When I am speaking to a group of women and ask them “How many of you are stressed and overwhelmed,” hands immediately go up, frantically waving like someone who is drowning and needs help. If you are like so many of them, you experience stress on a regular basis, wishing you had more time every day to do the things you must/should/wish you could do.
In my last blog post, I began a series addressing the Top 10 Everyday Stressors of Women based on a devotional written by Becky Johnson and Rachel Randolph.
I can categorize their ten stressors in to four major categories.
- Time management & setting priorities
- Managing relationships
Last week, I wrote about self-sabotage, primarily fear and perfectionism. Today, I will focus on time management and setting priorities, which, if left undone, can lead to exhaustion, chaos and feelings of failure.
The good news is that we are in control of our own calendars! Though we tend to let our calendars control us.
Here are seven tips for achieving better time management while reducing your stress
1. Set your intention. If you begin each day by declaring your intention for the day, it will set the mood for whatever you want to create. You might want to be productive, to achieve a certain goal, to have a sense of peace throughout the day, or to handle a situation at work with grace. Your intention might be tied to your physical health, emotional wellbeing or relationships, but it should always support your purpose.
2. Live with purpose. The core of your daily routine must revolve around your life’s purpose. What are you called to do? What gifts and skills are you using to live out that calling? You were created for a specific role in the universe, and fully equipped for your life’s journey which was planned long before you were even born. If you are focused on living out your purpose, no matter what your season of life, then everything falls in to place much easier. Knowing your God-designed calling provides the foundation for the next steps.
3. Don’t multi-task. It is true that multi-tasking means you get several things done at one time, but none done will be done very well. As women, we think we have to do it all, and it must be done right now! But multi-tasking leads to being disorganized, forgetful and totally frazzled. The next tips will help you put down some of those balls you are juggling.
4. Prioritize. Most of us have to-do lists that are a mile long, and we feel overwhelmed just looking at them. At the beginning of the week, make a list of everything you want to accomplish, and rank them 1, 2 or 3, with 1 being highest priority and 3 being lowest. Tackle the most important items first, and leave the lowest until later. Delegate when you can, and tell people you will get back to them in 48 hours.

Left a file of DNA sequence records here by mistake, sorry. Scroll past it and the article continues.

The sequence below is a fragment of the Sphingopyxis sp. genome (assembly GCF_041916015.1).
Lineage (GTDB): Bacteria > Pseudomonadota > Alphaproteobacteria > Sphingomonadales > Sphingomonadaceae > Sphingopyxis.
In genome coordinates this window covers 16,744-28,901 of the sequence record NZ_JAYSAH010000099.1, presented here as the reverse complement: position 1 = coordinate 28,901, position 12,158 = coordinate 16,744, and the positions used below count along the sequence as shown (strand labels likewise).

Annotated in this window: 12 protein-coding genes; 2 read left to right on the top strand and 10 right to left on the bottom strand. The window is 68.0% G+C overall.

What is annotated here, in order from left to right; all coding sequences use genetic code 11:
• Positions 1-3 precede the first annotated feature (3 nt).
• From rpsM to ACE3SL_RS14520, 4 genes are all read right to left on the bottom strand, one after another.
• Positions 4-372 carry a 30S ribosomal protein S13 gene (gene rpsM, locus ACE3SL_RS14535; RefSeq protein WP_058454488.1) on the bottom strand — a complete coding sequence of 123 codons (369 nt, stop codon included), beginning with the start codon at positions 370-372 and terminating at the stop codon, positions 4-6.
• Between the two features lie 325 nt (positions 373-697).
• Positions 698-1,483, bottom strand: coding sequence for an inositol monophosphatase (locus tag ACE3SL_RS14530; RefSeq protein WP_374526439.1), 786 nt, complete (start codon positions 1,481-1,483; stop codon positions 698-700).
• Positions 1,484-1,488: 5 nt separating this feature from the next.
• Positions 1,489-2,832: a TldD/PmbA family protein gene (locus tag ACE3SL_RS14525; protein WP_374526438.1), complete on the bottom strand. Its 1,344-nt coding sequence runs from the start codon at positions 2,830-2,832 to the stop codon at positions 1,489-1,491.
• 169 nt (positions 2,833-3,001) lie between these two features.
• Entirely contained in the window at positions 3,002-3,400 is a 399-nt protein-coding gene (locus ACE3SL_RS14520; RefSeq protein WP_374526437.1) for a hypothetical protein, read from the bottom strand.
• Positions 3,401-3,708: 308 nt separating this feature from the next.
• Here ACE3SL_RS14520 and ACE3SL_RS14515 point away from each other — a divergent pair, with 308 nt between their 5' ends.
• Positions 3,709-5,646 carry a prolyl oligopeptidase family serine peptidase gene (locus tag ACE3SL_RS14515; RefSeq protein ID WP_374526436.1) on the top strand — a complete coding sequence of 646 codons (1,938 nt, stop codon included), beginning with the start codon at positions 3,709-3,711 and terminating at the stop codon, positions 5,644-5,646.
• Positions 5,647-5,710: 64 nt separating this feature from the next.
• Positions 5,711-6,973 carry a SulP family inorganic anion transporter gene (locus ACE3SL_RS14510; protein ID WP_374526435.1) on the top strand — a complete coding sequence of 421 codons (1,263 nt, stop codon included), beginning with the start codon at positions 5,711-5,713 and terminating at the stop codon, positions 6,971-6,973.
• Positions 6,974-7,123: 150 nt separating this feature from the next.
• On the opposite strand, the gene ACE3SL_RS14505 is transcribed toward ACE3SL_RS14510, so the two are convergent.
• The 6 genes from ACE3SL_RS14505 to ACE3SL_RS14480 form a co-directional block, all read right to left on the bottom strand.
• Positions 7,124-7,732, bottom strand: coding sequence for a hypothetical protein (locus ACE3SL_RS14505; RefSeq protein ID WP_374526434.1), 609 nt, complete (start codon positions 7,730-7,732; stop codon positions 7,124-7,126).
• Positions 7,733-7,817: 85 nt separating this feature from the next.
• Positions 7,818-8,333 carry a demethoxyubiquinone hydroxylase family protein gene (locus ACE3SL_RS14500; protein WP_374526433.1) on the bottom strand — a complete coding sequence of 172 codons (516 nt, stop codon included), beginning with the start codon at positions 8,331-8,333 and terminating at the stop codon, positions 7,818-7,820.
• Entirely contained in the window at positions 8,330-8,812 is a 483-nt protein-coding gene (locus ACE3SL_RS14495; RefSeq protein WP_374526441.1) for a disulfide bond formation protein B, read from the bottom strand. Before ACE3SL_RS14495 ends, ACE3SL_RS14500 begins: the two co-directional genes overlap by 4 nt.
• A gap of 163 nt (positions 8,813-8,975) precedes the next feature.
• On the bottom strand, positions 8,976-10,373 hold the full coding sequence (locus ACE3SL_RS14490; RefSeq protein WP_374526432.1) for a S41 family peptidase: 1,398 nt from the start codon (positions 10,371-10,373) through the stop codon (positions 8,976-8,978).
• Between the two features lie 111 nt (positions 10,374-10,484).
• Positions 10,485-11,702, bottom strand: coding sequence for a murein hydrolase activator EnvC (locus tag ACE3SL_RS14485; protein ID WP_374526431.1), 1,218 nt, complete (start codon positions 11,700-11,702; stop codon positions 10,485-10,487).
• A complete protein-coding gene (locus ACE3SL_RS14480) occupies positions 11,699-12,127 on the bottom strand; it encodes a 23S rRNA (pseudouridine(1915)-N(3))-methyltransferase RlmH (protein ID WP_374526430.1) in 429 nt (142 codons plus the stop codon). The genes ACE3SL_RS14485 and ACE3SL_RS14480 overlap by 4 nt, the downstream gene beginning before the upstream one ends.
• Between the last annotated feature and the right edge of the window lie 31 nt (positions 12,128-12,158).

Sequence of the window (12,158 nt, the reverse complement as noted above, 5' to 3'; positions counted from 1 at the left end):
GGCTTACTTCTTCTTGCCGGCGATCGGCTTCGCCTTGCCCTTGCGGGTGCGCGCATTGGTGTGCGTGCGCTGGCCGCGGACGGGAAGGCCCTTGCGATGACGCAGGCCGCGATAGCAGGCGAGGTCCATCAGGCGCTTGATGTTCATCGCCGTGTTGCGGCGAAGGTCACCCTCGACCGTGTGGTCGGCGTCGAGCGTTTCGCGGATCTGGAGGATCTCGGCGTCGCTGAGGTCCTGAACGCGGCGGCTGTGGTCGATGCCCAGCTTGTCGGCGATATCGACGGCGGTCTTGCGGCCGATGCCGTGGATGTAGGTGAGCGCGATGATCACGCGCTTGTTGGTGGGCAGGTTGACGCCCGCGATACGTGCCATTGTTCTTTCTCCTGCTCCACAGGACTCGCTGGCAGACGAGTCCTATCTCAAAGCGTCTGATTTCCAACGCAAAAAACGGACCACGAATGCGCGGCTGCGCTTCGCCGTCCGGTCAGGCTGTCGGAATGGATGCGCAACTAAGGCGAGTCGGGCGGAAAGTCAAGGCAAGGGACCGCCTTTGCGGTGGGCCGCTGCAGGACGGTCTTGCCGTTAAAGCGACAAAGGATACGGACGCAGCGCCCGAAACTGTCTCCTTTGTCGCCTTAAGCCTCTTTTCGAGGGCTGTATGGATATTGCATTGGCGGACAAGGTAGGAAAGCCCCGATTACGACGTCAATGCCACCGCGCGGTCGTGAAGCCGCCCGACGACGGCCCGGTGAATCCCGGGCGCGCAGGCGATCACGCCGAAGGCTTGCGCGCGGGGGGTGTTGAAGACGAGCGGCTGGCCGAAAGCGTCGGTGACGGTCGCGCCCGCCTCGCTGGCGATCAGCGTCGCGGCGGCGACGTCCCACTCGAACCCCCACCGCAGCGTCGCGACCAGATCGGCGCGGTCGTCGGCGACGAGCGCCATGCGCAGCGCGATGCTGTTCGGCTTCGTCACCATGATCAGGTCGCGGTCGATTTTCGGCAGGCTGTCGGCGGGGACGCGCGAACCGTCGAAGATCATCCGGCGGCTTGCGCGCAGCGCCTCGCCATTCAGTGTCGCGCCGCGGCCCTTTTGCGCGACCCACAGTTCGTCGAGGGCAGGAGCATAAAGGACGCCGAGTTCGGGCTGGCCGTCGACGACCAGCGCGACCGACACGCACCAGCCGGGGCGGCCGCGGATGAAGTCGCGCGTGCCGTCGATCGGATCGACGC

5. Use time-blocking. It’s amazing how much you can get done when you are highly focused and not distracted. Look at your to-do list, choose the top priorities, and block out sufficient time early in the day when you have greater clarity, energy and creativity. Unplug from email, social media and your phone, and set a timer if you have to. Then reward yourself for accomplishing your goal in record time!
6. Don’t overbook your calendar. A full calendar is not a badge of honor. It only leads to stress, guilt, resentment and a whole host of other negative emotions. See how much white space you can leave in your calendar each day to simply Plan for traffic delays, expect some tasks to take longer than you anticipated, and allow yourself some time to unwind. “Life happens,” and there will often be something that disrupts your schedule. If you are already stressed, you are more likely to have a meltdown.
7. Just say no. One of the biggest factors of stress and overwhelm is our inability to say no. Women simply cannot get that simple word out of their mouths when asked to take on a new responsibility, to do someone else’s work, or to put the demands of others before their own needs. Too often, we accept an opportunity out of obligation or guilt, and afterwards are filled with resentment and frustration.
Think of it this way…when you say “no” to something, that allows someone else to say “yes!” And that person may really want to do that task, unlike you who feels obligated. The more you say “yes,” the more people will let you say yes, assuming that you want do it all, taking advantage of your good intentions and your valuable time. Plus, when you learn to say “no,” that opens up the space in your life to do the things that align with your purpose and goals
The bottom line is that we all have the same 24 hours in every day. It’s what you do with those hours that makes the difference in your overall mental and physical health. What doesn’t get done today will still be waiting for you tomorrow, and the world will still be turning.
What time management strategies are working for you? I’d love to hear about them!
The next blog post in this series is all about self-care. Read the 3 Life Changes Guaranteed to Reduce Stress Every Day.
If you are overworked, over-stressed and unfulfilled, I’d love to be your guide and accountability partner to get you back on track! I offer a holistic approach to coaching, helping you successfully integrate your faith, family and career to create a flourishing life. Click here to request a complimentary 30-minute Clarity Session if you’d like to explore your opportunities!